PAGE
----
I’m still in the middle of trying to catch up on some long put-off work, but recent discussions of logical graphs and physics and the like on the list have bestirred me from my grindstone long enough to pass on a few links to the things I’ve been doing along those lines. This is all “Alpha” as far as Peirce’s graphology goes, but one of the things we’ve learned in recent decades from computational complexity theory is just how key a role problems like propositional calculus play in solving many other problems of practical interest, so I won’t make any further apology for focusing attention on this “zeroth order” level. I don’t have much to say about physics per se but if we generalize our concept of dynamics and speak of systems theory as a study of media and populations that move through their state spaces over spans of time, then I think it is useful to take up that perspective on the time evolution of logical media informed by logical signs.

Good — logic and time, the time evolution of inquiry driven systems. I’ll do my best to stay focused on that interplay of subjects.

Let me start with a different set of articles this time. You will notice a lot of redundancy among these articles, as I’ve written many invitations to the subject over the years. Some of these were originally written for folks who were already familiar with Spencer-Brown’s Laws of Form, so I jumped right in with the formal equations that would have been recognizable to them.

Regards,

Jon

## Objects, Models, Theories : 4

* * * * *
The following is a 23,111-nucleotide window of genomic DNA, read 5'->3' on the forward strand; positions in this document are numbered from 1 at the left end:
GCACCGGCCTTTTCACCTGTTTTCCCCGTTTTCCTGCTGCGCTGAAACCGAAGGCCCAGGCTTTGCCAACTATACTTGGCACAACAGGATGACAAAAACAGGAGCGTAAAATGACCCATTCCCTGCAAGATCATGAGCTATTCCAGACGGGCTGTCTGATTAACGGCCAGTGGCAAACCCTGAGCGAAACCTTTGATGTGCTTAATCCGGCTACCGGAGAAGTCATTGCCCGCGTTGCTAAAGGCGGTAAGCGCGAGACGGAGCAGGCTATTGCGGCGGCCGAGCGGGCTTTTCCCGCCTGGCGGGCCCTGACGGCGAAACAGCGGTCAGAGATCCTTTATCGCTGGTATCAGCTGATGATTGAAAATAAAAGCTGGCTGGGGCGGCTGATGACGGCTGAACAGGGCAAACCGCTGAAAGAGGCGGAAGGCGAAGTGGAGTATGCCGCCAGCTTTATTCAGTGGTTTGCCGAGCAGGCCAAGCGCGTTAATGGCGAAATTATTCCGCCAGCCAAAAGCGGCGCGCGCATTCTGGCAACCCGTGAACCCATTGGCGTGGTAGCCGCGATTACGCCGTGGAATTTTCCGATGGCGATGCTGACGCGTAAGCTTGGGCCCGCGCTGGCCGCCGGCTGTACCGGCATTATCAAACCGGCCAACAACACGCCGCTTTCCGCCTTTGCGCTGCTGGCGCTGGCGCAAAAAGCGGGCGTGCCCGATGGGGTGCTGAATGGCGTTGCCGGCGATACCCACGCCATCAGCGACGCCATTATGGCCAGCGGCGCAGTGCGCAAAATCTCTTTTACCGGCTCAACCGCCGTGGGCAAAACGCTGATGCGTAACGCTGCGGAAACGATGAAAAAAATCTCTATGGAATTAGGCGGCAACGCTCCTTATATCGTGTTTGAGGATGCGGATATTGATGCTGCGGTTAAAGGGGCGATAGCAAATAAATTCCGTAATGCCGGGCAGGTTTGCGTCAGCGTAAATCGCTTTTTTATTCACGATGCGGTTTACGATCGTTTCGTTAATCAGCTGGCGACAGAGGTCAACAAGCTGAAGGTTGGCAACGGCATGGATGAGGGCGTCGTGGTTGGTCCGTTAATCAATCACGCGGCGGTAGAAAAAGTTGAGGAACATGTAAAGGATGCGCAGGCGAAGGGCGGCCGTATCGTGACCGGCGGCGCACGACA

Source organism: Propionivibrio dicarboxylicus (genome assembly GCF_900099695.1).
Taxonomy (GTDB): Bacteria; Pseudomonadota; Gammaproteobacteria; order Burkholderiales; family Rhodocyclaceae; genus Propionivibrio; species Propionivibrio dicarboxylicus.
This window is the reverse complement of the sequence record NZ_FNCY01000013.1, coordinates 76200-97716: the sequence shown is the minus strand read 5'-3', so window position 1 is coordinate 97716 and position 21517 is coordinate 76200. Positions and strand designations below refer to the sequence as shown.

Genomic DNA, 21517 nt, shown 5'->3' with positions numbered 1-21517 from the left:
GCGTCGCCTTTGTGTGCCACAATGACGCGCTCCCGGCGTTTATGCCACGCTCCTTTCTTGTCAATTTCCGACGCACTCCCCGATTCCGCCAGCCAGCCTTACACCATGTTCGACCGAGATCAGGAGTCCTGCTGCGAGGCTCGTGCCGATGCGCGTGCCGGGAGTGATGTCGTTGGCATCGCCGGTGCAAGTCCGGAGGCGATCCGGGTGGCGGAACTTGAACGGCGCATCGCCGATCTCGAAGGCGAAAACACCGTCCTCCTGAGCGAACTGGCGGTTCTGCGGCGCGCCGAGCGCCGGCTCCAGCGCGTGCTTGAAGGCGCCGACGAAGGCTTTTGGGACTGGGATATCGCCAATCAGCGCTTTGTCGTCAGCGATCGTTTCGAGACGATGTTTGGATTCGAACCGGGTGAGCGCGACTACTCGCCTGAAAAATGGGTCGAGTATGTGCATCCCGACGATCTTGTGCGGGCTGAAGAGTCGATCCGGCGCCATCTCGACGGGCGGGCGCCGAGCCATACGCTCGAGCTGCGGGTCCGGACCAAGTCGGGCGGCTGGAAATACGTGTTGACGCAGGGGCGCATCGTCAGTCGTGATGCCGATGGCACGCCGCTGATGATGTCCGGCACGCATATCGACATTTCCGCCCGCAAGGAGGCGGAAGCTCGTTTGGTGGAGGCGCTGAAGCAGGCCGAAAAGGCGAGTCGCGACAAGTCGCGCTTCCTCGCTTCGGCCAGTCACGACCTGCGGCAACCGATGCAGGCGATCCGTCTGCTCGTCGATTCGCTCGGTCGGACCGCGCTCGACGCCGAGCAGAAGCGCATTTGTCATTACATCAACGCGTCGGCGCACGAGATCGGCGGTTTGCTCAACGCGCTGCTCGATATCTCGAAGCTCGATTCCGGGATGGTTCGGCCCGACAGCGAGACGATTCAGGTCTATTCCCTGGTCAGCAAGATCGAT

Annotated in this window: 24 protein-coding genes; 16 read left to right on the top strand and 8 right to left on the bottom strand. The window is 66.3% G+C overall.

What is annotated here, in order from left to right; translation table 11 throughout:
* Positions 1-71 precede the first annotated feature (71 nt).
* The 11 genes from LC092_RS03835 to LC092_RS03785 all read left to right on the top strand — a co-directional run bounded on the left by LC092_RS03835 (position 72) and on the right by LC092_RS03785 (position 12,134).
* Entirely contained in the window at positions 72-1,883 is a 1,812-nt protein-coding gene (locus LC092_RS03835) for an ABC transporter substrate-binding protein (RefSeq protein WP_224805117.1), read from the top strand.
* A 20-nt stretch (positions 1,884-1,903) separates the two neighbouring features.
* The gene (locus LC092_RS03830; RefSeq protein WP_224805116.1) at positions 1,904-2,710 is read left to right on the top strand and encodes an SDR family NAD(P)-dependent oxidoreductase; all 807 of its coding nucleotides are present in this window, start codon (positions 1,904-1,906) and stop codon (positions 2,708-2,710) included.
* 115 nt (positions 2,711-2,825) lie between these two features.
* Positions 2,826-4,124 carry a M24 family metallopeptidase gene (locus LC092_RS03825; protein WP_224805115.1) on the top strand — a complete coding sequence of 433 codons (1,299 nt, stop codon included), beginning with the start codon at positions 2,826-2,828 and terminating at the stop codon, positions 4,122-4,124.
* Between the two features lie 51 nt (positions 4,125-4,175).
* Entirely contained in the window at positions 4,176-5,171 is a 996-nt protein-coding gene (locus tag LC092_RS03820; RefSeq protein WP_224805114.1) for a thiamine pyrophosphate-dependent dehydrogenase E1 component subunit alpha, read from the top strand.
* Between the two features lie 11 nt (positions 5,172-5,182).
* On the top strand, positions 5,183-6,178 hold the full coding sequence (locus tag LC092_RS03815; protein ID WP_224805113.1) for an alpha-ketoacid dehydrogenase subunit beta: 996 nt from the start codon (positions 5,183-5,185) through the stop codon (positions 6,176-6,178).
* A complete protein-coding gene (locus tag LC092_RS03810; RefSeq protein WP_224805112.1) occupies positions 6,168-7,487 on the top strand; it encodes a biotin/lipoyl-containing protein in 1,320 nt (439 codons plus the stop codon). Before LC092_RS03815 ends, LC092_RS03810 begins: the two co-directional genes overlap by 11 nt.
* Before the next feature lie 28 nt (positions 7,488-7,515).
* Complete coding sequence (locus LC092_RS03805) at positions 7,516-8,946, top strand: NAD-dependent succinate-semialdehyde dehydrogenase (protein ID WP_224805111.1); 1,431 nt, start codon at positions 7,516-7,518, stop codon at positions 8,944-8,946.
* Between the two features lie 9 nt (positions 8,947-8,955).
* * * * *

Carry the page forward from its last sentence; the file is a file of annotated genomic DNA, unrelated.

I need to stay with this problem a while …

### What are objects, models, theories, and how do they relate to one another?

In contemplating this problem I always find it helpful to ruminate on the diagram shown above — I might even call it a mandala for its wealth of symbolic features and its aid in organizing the pro-&-con-fusion of mental impressions.

Here is the corresponding text from Aristotle and the context that leads on to Peirce:

## Objects, Models, Theories : 3

Re: Tom Gollier

Tom,

Here my task is to build bridges between several different classical and contemporary uses of the word “model”, so I don’t have the luxury of complete control over the words in play but have to start from the customary senses in the various communities of interpretation. Of course I’m slyly working from a sign-relational backdrop, but I have to be sleight-handed about that and not hit people over the head with it.

You can probably guess that I’m using “object” to cover sign-relational objects, and “theories” are clearly syntacked together from complexes of sign-relational signs, so all we have left to pin down is where the various kinds of “model” sit at the table set with the labels of Object, Sign, Interpretant.

In its theoretical sense, a model of a theory is anything the theory is true of, anything that satisfies the theory. In that sense, a model is very like an object. It is whatever the theory is talking about. In the order of nature, indeed, models come before theories. But there is another order, the order of art, and one may construct artificial models out of almost any stuff, even the stuff of signs. So you see the kind of wiggle room we have to work with.

Things are easier outside of logic, in applied mathematics and the special sciences, where models are just things like analogues, icons, simulations, and similar representations of objects. But that makes them objects serving as signs of other objects, and so you may find some semiotic subtlety lurking there.

Well, enough for now …

Jon